(2) Preparation of instant sea cucumber    All Fresh sea cucumbers of uniform quality underwent organ removal through cutting a quarter to a third of the sea cucumber body from the abdomen close to the anus. Afterward, dirt was washed away with distilled water and fresh sea cucumbers were placed into a water bath at 85 to 95°C for 2 min to blanch and finalize the design, then the gutted sea cucumbers were put into a −20°C refrigerator to spare. Pretreated sea cucumbers were then boiled in flavoring liquid (the ratio of material to water is 1:3, and 1 kg of the 100% flavoring liquid contains 35 g sugar, 5 g monosodium glutamate, 20 mL soybean sauce, 20 g salt, 3 g ginger powder, 3 g five-spice powder, 4 g octagon, 5 mL white vinegar, 8 mL cooking wine, and 5 g chicken essence). Then the boiled sea cucumbers were swollen in distilled water. Subsequently, the sea cucumbers were placed into the long neck of a Buchner funnel suction filter and maintained for 30 s to remove surface moisture, packed with vacuum packing machine (DZ, Aixun Packing Instrument Co. Ltd, Shanghai, China), and then sterilized by UV (HDL, Donglian Har Instrument Manufacture Co. Ltd, Beijing, China) for 30 min.

(3) Determination of rehydration ratio    The boiled sea cucumbers were placed into the water with a temperature of 4°C and the rehydration ratio was measured each 12 h. Subsequently, the sea cucumbers were transferred into a long neck Buchner funnel suction filter and filtered for 30 s to remove surface moisture. Quickly afterward, the sea cucumbers were weighed. Rehydration ratio was calculated using the following formula:

  

Where Mi is the weight after i hour (g), and M0 is the original weight.

(4) Sensory evaluation method    Ten whole sea cucumber samples (weight 35 ± 1 g, volume 31 ± 1 cm3) were placed in some identical sensory panels coded with randomly selected 3-digit numbers prior to random monadic presentation to each of the evaluators. Through a series of training, testing and screening, choosing 10 qualified evaluators from all of the trainees as sensory panel member. The sensory panel members had a minimum of 2 and a maximum of 20 years of experience in food sensory evaluation. Sensory panel members individually evaluated instant sea cucumber samples simultaneously in random order and ranked them according to sea cucumber quality characteristics of the gradual transition from ‘very good’ to ‘poor’. There were four levels of satisfaction that the panelists could choose ranging from ‘very good’ (value = A) to ‘poor’ (value = D) depending on a four-point grading scale (Table 1). Evaluators eat tasteless bread to avoid cross-contamination between samples. Sensory evaluations were conducted in a food laboratory where lighting and ventilation conditions were deemed appropriate for such tests.

Table 1. Sensory evaluation table
Comment domain Evaluation domain
Mark Color Flavor Flesh elasticity
very good A black rich seafood flavor flesh elasticity and hardness is better
fine B brown seafood flavor flesh elasticity, palatability is a bit poor
ordinary C yellowish brown slight fishy smell generally fleshy palate and hardness is not appropriate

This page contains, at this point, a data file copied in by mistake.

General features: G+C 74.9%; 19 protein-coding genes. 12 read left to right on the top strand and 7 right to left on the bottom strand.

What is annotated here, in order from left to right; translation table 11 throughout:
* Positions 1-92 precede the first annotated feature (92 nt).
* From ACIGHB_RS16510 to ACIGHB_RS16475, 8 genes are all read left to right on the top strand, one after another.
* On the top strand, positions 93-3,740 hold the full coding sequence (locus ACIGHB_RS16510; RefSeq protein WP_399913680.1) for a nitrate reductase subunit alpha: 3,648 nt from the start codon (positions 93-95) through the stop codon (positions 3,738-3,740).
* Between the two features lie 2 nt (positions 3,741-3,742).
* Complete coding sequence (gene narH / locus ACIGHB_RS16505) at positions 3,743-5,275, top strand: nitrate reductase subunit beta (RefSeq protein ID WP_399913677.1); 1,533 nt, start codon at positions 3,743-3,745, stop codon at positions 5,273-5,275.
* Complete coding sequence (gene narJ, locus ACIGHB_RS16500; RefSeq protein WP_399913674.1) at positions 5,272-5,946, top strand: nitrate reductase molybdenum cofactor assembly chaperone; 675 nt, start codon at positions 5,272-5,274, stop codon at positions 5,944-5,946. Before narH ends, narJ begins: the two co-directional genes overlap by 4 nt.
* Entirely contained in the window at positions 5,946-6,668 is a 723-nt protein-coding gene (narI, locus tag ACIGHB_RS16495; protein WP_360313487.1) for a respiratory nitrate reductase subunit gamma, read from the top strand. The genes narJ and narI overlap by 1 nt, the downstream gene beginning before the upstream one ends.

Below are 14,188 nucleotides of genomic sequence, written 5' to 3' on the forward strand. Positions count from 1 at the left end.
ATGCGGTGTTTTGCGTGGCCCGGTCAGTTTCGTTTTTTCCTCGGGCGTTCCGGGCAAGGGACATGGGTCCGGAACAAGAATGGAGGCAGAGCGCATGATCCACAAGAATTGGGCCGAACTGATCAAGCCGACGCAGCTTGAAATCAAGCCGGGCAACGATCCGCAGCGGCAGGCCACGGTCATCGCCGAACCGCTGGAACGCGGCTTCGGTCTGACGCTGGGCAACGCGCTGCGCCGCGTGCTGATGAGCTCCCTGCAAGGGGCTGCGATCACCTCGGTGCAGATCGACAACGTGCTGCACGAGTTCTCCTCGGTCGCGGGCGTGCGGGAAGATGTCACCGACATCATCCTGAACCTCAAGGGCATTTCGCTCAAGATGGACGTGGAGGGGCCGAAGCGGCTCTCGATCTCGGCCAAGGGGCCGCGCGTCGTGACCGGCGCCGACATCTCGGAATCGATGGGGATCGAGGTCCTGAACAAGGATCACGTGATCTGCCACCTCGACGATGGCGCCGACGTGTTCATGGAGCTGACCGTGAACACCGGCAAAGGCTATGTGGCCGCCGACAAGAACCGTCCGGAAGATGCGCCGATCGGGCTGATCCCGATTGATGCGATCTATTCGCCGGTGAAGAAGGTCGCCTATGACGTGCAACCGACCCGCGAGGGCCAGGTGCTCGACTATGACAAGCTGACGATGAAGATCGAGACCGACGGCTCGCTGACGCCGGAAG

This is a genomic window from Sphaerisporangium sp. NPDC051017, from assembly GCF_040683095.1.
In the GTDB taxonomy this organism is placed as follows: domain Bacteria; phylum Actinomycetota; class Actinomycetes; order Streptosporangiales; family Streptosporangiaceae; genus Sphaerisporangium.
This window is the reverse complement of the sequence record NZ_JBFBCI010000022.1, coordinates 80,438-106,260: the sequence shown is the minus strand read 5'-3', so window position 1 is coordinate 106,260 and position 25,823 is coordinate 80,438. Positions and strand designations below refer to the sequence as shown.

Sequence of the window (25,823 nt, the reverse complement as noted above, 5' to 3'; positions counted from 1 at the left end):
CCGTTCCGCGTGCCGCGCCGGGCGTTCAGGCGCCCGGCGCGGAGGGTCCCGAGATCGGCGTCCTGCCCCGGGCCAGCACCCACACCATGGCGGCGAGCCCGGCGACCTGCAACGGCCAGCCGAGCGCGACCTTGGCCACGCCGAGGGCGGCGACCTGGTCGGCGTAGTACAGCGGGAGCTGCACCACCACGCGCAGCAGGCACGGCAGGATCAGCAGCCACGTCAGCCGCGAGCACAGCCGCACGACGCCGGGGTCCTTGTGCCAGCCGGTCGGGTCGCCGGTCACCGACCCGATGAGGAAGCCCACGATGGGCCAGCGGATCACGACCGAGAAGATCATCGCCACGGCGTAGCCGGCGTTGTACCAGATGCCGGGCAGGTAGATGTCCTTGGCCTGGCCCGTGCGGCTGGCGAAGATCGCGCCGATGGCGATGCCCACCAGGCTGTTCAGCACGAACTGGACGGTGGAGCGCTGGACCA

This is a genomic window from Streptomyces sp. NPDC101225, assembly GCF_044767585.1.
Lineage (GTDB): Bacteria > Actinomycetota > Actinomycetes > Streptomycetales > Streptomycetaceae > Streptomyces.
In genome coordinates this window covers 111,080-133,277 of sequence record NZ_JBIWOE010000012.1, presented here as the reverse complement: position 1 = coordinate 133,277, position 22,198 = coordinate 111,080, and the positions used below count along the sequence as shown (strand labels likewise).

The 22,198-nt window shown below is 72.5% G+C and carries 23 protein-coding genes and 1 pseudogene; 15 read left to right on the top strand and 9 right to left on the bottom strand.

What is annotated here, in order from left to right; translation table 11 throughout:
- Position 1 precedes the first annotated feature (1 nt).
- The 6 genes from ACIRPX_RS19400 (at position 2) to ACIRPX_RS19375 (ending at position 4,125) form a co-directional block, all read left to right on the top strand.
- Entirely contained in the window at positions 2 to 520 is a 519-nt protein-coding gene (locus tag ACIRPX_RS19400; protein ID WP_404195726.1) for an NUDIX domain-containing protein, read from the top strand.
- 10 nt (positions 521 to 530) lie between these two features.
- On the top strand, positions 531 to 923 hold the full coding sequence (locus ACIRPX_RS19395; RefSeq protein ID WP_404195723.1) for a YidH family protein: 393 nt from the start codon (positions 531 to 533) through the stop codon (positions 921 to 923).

poor D yellow fishy smell flesh inelastic, the hardness is worse

Traditional evaluation results are not exact because they are obtained only by a single sensory evaluation index without any data processing, so some subjective factors could directly affect the sensory evaluation results such as personal preference, psychological factors and personal experience. However, fuzzy mathematics used grading scales to evaluate that producing the best discrimination between samples and the most reproducible results were chosen. Fuzzy weight vector was used to distribute accurately the weight of different factors in fuzzy mathematics comprehensive evaluation, which is a necessary factor for the validity of final results of sensory evaluation. In the process of fuzzy comprehensive evaluation, sensory panel members need to analyze sensory factors affecting the quality of instant sea cucumber, also the evaluation factor criterion layer, scheme and membership function, coupled with the weight of each factor and the membership degree to determine the level of instant sea cucumbers. Thereby fuzzy mathematics could increase the accuracy of results and reduce the influence of subjective factors. Therefore, the sensory evaluation of sea cucumber was performed by using fuzzy mathematics comprehensive evaluation method.

Fuzzy mathematics comprehensive evaluation changes the traditional average number system (Liu et al., 2012), and the method requires a choice for the evaluation domain U = (U1 U2 U3) = (color flavor fleshy elastic), comment domain V = (V1 V2 V3 V4) = (very good fine ordinary poor), fuzzy weight vector X = (X1 X2 X3) = (0.45 0.2 0.35), grade evaluation matrix P = (P1 P2 P3 P4) = (100 80 60 40), and sensory evaluation indexes (Table 1). In this study, fuzzy mathematics comprehensive evaluation was performed through a three-step membership grade: (i) the sensory evaluation results of every evaluation domain were calculated to build multiple objective evaluation membership matrix Ri = (ri1 ri2 ri3 ri4) and obtain the fuzzy evaluation matrix R = (Ri1 Ri2 Ri3)T; (ii) the comprehensive grading vector was Bk = X×R = (X1 X2 X3)(Ri1 Ri2 Ri3)T, and the specific operations of (i) and (ii) were conducted by referring to the available literature (Gao and Fu, 2011; Liu et al., 2012; Liu et al., 2014); (iii) the comprehensive evaluation score of each sample was Sj = P×BkT =(P1 P2 P3 P4)(Bk1 Bk2 Bk3 Bk4)T, which can be applied to rank competition of sea cucumber. In this study, the weight of the sea cucumber's color, flavor, and flesh elasticity represents the average of the mandatory scoring, sequential evaluation, and statistical evaluation methods.